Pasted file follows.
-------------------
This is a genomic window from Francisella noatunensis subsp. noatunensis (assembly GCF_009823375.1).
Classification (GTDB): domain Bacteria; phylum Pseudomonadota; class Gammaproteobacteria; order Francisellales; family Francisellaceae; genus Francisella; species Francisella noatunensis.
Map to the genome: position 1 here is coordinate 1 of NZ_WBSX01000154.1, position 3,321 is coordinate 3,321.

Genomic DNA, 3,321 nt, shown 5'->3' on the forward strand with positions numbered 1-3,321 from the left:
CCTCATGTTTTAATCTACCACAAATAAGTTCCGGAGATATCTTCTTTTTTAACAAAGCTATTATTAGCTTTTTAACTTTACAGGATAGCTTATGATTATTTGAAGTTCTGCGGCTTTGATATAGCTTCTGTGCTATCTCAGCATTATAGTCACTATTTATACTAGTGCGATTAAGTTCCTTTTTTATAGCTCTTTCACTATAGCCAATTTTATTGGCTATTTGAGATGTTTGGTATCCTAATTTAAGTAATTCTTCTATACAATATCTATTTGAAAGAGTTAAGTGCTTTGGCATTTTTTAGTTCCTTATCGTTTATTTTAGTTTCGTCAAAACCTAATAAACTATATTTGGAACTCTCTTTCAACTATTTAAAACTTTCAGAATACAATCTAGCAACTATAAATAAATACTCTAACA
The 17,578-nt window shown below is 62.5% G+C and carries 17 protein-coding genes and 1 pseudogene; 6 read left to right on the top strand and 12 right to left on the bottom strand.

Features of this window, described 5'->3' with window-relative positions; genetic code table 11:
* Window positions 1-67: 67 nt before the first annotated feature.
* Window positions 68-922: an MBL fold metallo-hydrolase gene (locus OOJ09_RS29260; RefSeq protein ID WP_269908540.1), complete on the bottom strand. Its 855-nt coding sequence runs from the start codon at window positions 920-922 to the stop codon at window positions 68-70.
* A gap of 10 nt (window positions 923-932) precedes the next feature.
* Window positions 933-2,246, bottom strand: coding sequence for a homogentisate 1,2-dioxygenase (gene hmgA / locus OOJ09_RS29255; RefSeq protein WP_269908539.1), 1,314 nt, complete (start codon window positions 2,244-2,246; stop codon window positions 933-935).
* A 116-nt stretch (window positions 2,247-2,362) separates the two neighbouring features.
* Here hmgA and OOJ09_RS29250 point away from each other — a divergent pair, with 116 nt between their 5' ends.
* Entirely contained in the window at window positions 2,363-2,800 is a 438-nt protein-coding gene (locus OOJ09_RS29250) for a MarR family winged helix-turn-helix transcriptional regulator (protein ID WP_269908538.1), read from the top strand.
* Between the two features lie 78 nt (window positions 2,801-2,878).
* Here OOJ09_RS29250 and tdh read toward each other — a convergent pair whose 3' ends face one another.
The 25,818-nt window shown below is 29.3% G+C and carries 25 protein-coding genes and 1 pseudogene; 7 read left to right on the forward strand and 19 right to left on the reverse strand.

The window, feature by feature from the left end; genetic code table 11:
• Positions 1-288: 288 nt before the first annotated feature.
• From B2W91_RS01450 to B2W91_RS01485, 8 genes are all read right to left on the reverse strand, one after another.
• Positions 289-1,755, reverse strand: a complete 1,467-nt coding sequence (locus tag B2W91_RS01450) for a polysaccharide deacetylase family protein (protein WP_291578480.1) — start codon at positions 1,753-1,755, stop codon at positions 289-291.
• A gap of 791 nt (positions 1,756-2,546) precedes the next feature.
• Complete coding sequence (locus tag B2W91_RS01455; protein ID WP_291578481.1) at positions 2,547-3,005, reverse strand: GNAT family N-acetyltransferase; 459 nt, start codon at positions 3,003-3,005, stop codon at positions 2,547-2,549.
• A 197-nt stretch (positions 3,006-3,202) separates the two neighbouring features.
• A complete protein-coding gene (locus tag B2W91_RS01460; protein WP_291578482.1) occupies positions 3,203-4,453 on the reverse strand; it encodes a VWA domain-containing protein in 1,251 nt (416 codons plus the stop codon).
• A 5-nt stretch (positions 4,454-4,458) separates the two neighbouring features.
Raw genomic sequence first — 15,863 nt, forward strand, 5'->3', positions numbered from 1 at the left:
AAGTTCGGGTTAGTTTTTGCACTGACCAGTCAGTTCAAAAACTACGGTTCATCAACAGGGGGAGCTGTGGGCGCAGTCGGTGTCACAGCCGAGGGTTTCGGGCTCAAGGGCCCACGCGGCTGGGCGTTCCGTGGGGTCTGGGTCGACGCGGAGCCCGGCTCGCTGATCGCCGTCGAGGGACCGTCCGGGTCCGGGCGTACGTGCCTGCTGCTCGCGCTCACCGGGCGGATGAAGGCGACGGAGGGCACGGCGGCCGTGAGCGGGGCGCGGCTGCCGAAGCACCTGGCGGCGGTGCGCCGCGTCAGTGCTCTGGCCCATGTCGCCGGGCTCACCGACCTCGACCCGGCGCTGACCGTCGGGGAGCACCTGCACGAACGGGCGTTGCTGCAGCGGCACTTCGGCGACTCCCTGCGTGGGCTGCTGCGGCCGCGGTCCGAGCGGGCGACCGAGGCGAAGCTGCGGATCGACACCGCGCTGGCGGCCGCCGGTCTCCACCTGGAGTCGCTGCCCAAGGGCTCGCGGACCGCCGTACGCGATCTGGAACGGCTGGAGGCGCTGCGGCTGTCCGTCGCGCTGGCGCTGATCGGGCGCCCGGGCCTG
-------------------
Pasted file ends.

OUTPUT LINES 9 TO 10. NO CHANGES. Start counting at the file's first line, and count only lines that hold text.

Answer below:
* Window positions 68-922: an MBL fold metallo-hydrolase gene (locus OOJ09_RS29260; RefSeq protein ID WP_269908540.1), complete on the bottom strand. Its 855-nt coding sequence runs from the start codon at window positions 920-922 to the stop codon at window positions 68-70.
* A gap of 10 nt (window positions 923-932) precedes the next feature.